This I Believe
This essay was inspired by the NPR series “This I Believe”.
I was born in Scotland, not long after the second world war. My parents had grown up in the depression and had endured the second world war where my dad served in the British army and my mother in the land army. We didn’t have a lot, but neither did anyone else at that time.
I picked up a lot of my values from my parents, as we all do. Living within your means was one. My parents never had a car. They never had a credit card, and paid cash for everything. They believed everyone was equal: or as they say in Scotland “We’re a’ Jock Tamson’s bairns”. Always do your best. Treat others as you want to be treated. And never blow your own horn. Boasting or bragging about what you have, or how you’re better than others was one of the cardinal sins.
When I started working, I was an engineer, then a manager. My bosses always said I was good at managing people, and my staff thought I was good to work for. I continued to develop myself as leader, taking classes at university, reading extensively, trying out new ideas and building my leadership tool box.
Along the way I was given troubled employees to manage…either help them to perform or move out of the company. Most performed. I was also given problem projects to manage, and they always turned out well. I was given promotions and moved up the ladder. What started as a small organization in Ottawa, Ontario, grew to have people in 6 locations in Canada and the USA, with clients all over North America, the Caribbean and Latin America.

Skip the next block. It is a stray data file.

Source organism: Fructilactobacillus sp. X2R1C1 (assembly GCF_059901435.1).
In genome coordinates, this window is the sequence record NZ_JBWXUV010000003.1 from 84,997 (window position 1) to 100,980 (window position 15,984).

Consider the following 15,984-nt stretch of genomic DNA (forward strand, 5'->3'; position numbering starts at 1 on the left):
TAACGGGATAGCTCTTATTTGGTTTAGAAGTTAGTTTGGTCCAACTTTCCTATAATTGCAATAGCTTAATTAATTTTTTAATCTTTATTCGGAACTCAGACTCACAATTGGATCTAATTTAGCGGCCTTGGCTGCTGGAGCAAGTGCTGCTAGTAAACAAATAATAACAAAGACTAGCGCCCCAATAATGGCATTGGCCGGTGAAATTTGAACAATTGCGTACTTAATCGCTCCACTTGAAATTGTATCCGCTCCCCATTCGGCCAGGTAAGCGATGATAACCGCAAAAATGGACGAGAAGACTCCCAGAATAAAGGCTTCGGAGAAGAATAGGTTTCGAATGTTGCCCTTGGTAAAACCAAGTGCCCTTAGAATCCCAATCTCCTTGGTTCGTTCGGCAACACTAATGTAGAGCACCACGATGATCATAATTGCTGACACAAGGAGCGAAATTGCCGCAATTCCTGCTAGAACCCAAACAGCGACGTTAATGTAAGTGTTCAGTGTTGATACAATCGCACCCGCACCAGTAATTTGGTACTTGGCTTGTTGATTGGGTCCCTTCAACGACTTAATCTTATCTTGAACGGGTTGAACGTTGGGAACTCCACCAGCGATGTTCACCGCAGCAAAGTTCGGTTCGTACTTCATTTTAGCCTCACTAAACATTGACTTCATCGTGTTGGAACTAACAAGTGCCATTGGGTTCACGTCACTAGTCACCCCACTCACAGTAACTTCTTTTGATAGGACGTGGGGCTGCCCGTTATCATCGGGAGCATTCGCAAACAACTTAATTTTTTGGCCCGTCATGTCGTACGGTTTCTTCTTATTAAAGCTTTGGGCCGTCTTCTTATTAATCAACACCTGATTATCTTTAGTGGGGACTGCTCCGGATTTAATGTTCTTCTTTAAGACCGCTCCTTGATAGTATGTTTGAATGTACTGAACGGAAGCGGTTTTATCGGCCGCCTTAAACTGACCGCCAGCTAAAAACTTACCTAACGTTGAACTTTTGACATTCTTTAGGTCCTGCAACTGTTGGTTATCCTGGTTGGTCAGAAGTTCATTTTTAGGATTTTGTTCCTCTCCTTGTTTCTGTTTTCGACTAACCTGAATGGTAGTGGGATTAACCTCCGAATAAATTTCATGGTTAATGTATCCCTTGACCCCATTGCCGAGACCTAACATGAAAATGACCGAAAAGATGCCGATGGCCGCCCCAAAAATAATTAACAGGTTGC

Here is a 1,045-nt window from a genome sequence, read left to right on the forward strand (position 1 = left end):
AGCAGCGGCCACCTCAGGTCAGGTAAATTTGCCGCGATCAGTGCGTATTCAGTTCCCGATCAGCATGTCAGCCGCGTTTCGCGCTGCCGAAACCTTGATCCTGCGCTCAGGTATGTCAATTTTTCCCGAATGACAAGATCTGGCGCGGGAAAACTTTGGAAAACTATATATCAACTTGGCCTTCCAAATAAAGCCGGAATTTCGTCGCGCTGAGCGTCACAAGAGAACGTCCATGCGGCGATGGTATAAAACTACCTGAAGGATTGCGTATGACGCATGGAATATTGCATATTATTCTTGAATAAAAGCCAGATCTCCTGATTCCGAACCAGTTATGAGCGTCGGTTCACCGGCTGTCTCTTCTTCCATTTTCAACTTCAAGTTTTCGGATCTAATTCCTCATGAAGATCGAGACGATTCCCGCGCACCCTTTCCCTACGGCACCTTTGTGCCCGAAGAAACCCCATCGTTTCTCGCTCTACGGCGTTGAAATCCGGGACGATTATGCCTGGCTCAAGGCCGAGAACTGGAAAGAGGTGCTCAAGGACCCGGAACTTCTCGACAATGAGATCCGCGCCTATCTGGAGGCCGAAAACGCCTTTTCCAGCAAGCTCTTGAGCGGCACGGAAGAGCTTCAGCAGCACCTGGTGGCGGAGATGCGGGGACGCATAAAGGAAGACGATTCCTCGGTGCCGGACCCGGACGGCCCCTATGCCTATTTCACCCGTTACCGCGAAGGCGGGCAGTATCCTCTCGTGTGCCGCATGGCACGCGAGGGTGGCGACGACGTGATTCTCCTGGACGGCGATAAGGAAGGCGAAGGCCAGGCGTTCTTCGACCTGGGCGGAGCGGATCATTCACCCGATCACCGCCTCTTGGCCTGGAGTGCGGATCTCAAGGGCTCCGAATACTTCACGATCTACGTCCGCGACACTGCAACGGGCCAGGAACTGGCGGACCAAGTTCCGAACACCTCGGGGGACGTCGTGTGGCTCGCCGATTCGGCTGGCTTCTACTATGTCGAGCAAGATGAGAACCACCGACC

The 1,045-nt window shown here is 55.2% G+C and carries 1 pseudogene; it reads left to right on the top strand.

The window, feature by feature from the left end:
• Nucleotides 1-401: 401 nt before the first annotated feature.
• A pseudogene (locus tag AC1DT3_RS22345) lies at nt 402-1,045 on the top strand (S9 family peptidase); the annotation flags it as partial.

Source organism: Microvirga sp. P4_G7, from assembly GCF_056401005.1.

We all have gifts and leadership seems to be one of mine. When 360-degree assessments became popular in my organization I always had good results. When my colleague, John, was doing his PhD he was studying managers who were exclusive (they do things alone) and managers who were inclusive (they work with others) and shared the results. He said I was the most effective leader because I did both, as the situation required. When I did a 360 at the Center for Creative Leadership the facilitator said, “We don’t see many assessments as good as this”.
When I was being certified in The Leadership Circle (a 360-degree tool) a few years ago and had my own assessment results that trainer said, “I don’t see many like this”. He observed, however, that I had scored myself lower than everyone else in pretty much everything. During one of the peer coaching exercises I was working with a guy called Mike. Mike commented on the excellent feedback and wondered why I had scored myself lower than others had. I quoted William Shakespeare who wrote, “Some men are born great, some achieve greatness, and some have greatness thrust upon them”. And with me leadership was like that. Throughout my working life I rarely volunteered to be a leader, others asked me to do it, and I did it well. Mike’s next questions were “What would it be like if you didn’t do that? What would it be like if you stepped into leadership roles?”
Great questions, and I’ve thought about it almost every day since then. I’ve done a lot with my life since growing up in Scotland. I have a lot to be proud of: wonderful family, I’ve lived in 3 countries, travelled a lot, had a successful career, have good friends, and a secure life. All without ever blowing my own horn. My parents would be proud of me.
My purpose in life going forward is to share what I know and what I’ve learned with others on their leadership journeys. I want to inspire people to grow and blossom and become outstanding leaders. If they choose to blow their own horns a bit, that’s OK. And as I guide others in this, I will always be humble. My parents taught me well.
This I believe.